This report includes an assessment of the performance of the state and territory on the basis of the performance criteria set out in the National Partnership for Vital Vaccines (NPEV) for the second year of the agreement for the evaluation period from April 1, 2018 to March 31, 2019. The remaining scale, an increase in the vaccination rate of young boys and girls for human papillomavirus compared to the baseline, was not assessed during this period due to the ongoing transition of HPV registry data to the Australian immunization registry. This benchmark will be assessed initially in the second year of the agreement. The NPEV is an agreement between the Commonwealth of Australia and the States and Territories that aims to “protect the Australian public from the spread of vaccine-preventable diseases by implementing low-cost and effective immunization programs under the national immunization programme.” 1 Areas with low vaccine protection are indicated as areas where coverage rates are 5% or less than the national average and with at least 2% of the population for the age group concerned (see Appendix A). 5. an annual reduction in the rate of waste and leakage of agreed vaccines relative to the baseline. The performance criteria assessed in this report are: the objective of the benchmark is to improve coverage in areas with low coverage, so that the result of low area coverage indicates that the intent has been met. This approach is different from previous reporting cycles, where an independent review of low-coverage areas was not available within the time frame required for reporting (this did not affect countries` merits in premium payments). 4. an increase in vaccination rates for people aged 60 to <63 months in four of the ten lowest SA3 zones relative to the base the reference specifications 2 does not provide information on the assessment of jurisdictions without areas of low coverage. On the basis of the 2014-15 reporting cycle, the Productivity Commission has adopted the approach that a jurisdiction that does not have limited coverage for both age groups (and for which this has been independently reviewed by the Commonwealth Department of Health) is considered to meet the benchmark. 2.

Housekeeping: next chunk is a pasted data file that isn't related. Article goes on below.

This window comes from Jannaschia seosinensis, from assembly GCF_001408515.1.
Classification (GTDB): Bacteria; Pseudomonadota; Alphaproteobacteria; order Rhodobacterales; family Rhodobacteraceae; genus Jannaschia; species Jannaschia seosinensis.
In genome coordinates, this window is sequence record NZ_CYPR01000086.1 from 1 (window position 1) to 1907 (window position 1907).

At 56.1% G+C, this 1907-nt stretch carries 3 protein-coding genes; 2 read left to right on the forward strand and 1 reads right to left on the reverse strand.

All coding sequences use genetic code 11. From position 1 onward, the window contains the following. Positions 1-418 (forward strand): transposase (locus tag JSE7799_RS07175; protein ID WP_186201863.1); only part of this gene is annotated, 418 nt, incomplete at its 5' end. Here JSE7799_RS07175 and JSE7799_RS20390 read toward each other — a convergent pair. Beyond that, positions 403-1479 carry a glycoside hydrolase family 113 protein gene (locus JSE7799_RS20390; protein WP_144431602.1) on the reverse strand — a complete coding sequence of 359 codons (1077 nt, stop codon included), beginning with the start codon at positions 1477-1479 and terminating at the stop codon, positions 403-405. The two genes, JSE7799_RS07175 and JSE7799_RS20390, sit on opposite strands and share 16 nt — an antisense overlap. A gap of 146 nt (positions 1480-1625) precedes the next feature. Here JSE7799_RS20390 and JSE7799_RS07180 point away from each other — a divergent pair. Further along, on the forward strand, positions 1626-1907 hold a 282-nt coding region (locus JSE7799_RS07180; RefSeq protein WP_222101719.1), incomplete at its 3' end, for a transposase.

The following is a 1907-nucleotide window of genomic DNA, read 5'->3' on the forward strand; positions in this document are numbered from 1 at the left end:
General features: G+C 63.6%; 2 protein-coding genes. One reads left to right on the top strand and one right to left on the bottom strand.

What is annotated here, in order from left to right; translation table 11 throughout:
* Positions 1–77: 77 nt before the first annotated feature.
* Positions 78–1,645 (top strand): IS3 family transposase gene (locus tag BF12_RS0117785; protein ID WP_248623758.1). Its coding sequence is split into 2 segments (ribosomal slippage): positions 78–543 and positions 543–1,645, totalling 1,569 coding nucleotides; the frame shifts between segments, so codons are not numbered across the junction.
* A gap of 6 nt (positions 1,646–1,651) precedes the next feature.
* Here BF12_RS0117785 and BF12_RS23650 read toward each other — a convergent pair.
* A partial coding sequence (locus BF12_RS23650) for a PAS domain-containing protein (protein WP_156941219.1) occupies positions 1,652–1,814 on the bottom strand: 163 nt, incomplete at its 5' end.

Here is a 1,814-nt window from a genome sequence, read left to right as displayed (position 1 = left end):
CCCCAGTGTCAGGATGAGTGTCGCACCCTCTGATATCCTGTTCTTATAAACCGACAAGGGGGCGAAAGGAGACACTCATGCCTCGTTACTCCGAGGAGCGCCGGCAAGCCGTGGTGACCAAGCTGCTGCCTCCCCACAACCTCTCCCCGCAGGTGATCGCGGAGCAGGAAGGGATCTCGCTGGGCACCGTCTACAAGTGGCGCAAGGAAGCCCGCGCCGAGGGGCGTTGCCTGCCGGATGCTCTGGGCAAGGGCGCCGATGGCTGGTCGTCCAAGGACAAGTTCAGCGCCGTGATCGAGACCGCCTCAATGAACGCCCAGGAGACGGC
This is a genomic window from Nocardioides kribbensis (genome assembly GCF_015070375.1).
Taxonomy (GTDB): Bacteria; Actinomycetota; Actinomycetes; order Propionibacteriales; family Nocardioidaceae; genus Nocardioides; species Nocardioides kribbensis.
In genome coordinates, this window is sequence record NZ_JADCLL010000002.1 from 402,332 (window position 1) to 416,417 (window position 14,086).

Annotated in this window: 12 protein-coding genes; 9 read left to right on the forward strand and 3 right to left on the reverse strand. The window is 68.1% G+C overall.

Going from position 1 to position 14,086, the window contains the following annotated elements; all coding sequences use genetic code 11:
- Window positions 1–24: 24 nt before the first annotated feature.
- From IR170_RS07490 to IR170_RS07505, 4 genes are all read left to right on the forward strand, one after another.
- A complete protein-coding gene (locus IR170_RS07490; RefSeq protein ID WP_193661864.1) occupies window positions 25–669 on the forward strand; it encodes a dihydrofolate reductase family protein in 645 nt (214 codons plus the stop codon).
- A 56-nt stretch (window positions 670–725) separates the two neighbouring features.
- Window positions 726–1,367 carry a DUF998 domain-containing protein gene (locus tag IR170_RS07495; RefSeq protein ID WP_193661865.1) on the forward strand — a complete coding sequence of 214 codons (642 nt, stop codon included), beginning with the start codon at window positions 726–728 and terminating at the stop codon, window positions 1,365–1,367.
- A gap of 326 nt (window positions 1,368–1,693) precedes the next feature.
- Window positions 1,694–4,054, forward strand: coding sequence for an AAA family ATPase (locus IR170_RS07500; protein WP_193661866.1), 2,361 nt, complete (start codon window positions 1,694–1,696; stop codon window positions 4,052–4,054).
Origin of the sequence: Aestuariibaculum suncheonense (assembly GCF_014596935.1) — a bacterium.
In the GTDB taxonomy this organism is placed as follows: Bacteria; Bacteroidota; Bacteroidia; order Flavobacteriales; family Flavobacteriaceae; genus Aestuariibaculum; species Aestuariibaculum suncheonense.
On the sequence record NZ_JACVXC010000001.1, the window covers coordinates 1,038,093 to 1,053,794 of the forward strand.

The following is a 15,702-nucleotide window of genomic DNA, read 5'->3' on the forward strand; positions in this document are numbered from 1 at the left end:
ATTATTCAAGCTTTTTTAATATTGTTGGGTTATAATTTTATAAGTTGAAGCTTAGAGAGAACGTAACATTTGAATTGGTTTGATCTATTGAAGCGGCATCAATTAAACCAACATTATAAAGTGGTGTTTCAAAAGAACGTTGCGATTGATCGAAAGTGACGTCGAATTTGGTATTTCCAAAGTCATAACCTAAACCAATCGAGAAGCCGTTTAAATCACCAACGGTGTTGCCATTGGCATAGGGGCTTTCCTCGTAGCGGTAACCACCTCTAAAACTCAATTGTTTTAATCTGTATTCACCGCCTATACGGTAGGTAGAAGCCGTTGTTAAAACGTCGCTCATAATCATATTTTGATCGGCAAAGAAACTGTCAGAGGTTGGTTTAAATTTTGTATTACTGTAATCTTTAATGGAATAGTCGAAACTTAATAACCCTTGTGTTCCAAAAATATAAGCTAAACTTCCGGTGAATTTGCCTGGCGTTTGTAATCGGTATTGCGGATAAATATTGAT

Increased vaccination rates for Aboriginal and Torres Strait Islanders in at least two of the following three age cohorts: 12-<15 months; 24-<27 months; 60-<63 months, in terms of baseline rates, increased in almost all low-coverage target areas.